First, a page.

Poorter, H., Niinemets, Ü., Walter, A., Fiorani, F. & Schurr, U. A method to construct dose-response curves for a wide range of environmental factors and plant traits by means of a meta-analysis of phenotypic data. J. Exp. Bot. 61, 2043–2055 (2010).

    CAS  Article  Google Scholar 

  32. 32

    Moorthy, I. et al. Field characterization of olive (Olea europaea L.) tree crown architecture using terrestrial laser scanning data. Agric. For. Meteorol. 151, 204–214 (2011).

    Article  Google Scholar 

  33. 33

    Widlowski, J. L. et al. The fourth radiation transfer model intercomparison (RAMI-IV): proficiency testing of canopy reflectance models with ISO-13528. J. Geophys. Res. Atmos. 118, 6869–6890 (2013).

    Article  Google Scholar 

  34. 34

    Cescatti, A. & Niinemets, Ü. in Photosynthetic Adaptation. Chloroplast to Landscape (eds Smith, W. K., Vogelmann, T. C. & Chritchley, C. ) 42–85 (Springer, 2004).

    Book  Google Scholar 

  35. 35

    Prévost, M. & Raymond, P. Effect of gap size, aspect and slope on available light and soil temperature after patch-selection cutting in yellow birch–conifer stands, Quebec, Canada. For. Ecol. Manage. 274, 210–221 (2012).

    Article  Google Scholar 

Download references

Acknowledgements

T.F.K. acknowledges the financial support from the Laboratory Directed Research and Development (LDRD) fund under the auspices of Department of Energy, Biological and Environmental Research Office of Science at Lawrence Berkeley National Laboratory. Ü.N. acknowledges the European Regional Development Fund (Centre of Excellence EcolChange) and the Estonian Ministry of Science and Education (institutional grant IUT-8-3). The authors acknowledge useful feedback from W. Han on an earlier version of the manuscript.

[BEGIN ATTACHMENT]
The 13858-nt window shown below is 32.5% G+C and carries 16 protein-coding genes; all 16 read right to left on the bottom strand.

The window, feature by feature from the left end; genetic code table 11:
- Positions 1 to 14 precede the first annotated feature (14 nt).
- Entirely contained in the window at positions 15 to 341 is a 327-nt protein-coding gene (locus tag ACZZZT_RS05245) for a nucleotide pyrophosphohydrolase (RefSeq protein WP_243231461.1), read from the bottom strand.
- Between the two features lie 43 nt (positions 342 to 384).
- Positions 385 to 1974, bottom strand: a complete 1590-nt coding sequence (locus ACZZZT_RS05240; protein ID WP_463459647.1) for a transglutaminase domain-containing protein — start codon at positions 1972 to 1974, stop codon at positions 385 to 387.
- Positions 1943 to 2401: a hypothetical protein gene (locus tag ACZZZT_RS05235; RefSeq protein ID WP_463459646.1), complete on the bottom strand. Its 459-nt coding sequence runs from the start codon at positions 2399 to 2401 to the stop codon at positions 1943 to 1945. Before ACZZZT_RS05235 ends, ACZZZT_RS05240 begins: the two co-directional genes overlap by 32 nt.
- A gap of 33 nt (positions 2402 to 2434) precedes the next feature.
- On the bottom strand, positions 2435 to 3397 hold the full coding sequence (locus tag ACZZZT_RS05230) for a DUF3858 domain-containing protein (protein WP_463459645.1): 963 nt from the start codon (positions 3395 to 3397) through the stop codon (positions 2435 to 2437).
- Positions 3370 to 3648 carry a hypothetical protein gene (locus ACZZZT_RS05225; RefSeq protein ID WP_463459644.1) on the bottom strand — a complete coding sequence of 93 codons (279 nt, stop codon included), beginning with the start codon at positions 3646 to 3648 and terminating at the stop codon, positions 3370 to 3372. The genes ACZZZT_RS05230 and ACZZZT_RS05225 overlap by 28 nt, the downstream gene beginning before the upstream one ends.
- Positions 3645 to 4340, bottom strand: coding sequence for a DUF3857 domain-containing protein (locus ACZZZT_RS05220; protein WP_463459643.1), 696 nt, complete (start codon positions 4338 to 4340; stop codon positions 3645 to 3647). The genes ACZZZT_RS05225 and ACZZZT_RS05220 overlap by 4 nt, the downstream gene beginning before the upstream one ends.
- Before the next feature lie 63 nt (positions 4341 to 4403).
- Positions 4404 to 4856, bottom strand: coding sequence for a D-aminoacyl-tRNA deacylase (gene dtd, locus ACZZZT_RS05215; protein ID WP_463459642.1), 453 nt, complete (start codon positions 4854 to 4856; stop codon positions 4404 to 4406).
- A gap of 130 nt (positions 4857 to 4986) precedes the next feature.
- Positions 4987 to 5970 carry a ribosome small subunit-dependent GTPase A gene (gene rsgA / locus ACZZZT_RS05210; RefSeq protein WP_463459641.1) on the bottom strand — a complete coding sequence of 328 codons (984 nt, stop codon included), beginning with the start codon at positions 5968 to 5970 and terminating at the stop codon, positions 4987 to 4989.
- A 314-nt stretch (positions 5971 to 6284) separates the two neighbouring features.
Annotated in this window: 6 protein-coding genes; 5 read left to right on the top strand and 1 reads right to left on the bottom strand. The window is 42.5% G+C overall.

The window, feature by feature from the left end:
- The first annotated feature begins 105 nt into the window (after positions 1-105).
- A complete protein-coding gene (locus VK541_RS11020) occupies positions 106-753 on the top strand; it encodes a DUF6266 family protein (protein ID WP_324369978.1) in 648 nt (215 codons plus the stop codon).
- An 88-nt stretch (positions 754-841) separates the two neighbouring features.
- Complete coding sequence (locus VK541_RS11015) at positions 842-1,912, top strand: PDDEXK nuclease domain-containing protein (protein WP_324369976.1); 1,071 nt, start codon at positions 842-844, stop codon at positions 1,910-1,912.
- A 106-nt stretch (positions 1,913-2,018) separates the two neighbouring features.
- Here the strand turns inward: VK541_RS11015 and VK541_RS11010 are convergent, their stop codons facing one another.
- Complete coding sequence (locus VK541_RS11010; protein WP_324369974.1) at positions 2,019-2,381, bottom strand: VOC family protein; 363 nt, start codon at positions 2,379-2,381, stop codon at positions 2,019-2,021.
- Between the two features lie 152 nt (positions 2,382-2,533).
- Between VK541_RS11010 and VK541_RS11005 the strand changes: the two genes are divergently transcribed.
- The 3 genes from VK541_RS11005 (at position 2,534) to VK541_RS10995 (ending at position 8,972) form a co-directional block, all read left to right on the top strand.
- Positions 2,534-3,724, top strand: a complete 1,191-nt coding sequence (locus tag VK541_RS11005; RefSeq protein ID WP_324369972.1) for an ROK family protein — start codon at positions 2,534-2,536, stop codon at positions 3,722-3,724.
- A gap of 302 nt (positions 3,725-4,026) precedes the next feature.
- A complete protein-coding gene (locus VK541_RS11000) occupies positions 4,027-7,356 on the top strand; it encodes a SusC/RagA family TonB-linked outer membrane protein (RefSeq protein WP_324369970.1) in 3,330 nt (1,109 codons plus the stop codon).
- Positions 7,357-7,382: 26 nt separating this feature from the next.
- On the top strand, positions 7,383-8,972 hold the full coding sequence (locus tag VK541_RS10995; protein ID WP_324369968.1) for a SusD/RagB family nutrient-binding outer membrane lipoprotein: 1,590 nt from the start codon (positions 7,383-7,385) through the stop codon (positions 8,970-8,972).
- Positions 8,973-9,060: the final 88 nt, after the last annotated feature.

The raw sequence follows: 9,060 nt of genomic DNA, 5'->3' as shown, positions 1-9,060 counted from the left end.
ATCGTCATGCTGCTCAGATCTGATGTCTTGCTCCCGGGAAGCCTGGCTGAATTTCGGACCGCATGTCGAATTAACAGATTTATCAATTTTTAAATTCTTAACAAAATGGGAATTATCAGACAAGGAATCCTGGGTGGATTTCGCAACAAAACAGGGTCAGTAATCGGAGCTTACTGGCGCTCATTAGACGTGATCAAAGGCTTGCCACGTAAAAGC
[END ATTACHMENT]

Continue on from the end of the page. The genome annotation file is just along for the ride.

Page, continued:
Author information

Affiliations

Authors

Contributions

T.F.K. and Ü.N. conceived the analysis. T.F.K. performed the analysis and both authors participated in drafting the manuscript.

Corresponding author

Correspondence to Trevor F. Keenan.

Ethics declarations

Competing interests

The authors declare no competing financial interests.

Supplementary information

Supplementary Information

Supplementary Figures 1–6. (PDF 1869 kb)

Rights and permissions

Reprints and Permissions

About this article

Verify currency and authenticity via CrossMark

Cite this article

Keenan, T., Niinemets, Ü. Global leaf trait estimates biased due to plasticity in the shade. Nature Plants 3, 16201 (2017). https://doi.org/10.1038/nplants.2016.201

Download citation

Further reading

Search

Quick links

Nature Briefing

Sign up for the Nature Briefing newsletter — what matters in science, free to your inbox daily.

Get the most important science stories of the day, free in your inbox. Sign up for Nature Briefing